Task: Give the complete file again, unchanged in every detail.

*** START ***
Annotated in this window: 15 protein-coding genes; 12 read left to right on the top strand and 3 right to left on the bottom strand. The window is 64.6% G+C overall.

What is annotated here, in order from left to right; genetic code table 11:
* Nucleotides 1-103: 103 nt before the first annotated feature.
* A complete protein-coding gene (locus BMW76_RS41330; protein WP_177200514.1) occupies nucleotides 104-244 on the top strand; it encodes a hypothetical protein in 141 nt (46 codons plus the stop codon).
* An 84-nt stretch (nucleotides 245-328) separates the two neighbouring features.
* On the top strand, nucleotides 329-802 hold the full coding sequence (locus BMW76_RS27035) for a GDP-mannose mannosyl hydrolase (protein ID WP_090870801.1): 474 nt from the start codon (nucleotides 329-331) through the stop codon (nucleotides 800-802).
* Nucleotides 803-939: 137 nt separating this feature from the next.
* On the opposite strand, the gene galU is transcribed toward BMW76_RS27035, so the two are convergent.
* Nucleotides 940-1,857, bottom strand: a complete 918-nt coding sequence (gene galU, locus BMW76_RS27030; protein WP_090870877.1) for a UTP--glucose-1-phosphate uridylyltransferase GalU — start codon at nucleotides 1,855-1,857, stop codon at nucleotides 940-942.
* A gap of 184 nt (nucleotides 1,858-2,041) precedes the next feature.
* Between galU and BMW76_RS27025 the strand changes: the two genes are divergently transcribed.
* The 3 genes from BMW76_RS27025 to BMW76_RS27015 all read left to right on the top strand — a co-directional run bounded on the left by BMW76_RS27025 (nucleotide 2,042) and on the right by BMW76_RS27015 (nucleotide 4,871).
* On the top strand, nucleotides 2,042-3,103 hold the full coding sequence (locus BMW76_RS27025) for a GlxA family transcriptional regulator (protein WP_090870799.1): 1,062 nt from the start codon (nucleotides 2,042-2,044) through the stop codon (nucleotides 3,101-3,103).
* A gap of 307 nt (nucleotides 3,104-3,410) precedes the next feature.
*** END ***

Annotated in this window: 15 protein-coding genes; 12 read left to right on the top strand and 3 right to left on the bottom strand. The window is 64.6% G+C overall.

What is annotated here, in order from left to right; genetic code table 11:
* Nucleotides 1-103: 103 nt before the first annotated feature.
* A complete protein-coding gene (locus BMW76_RS41330; protein WP_177200514.1) occupies nucleotides 104-244 on the top strand; it encodes a hypothetical protein in 141 nt (46 codons plus the stop codon).
* An 84-nt stretch (nucleotides 245-328) separates the two neighbouring features.
* On the top strand, nucleotides 329-802 hold the full coding sequence (locus BMW76_RS27035) for a GDP-mannose mannosyl hydrolase (protein ID WP_090870801.1): 474 nt from the start codon (nucleotides 329-331) through the stop codon (nucleotides 800-802).
* Nucleotides 803-939: 137 nt separating this feature from the next.
* On the opposite strand, the gene galU is transcribed toward BMW76_RS27035, so the two are convergent.
* Nucleotides 940-1,857, bottom strand: a complete 918-nt coding sequence (gene galU, locus BMW76_RS27030; protein WP_090870877.1) for a UTP--glucose-1-phosphate uridylyltransferase GalU — start codon at nucleotides 1,855-1,857, stop codon at nucleotides 940-942.
* A gap of 184 nt (nucleotides 1,858-2,041) precedes the next feature.
* Between galU and BMW76_RS27025 the strand changes: the two genes are divergently transcribed.
* The 3 genes from BMW76_RS27025 to BMW76_RS27015 all read left to right on the top strand — a co-directional run bounded on the left by BMW76_RS27025 (nucleotide 2,042) and on the right by BMW76_RS27015 (nucleotide 4,871).
* On the top strand, nucleotides 2,042-3,103 hold the full coding sequence (locus BMW76_RS27025) for a GlxA family transcriptional regulator (protein WP_090870799.1): 1,062 nt from the start codon (nucleotides 2,042-2,044) through the stop codon (nucleotides 3,101-3,103).
* A gap of 307 nt (nucleotides 3,104-3,410) precedes the next feature.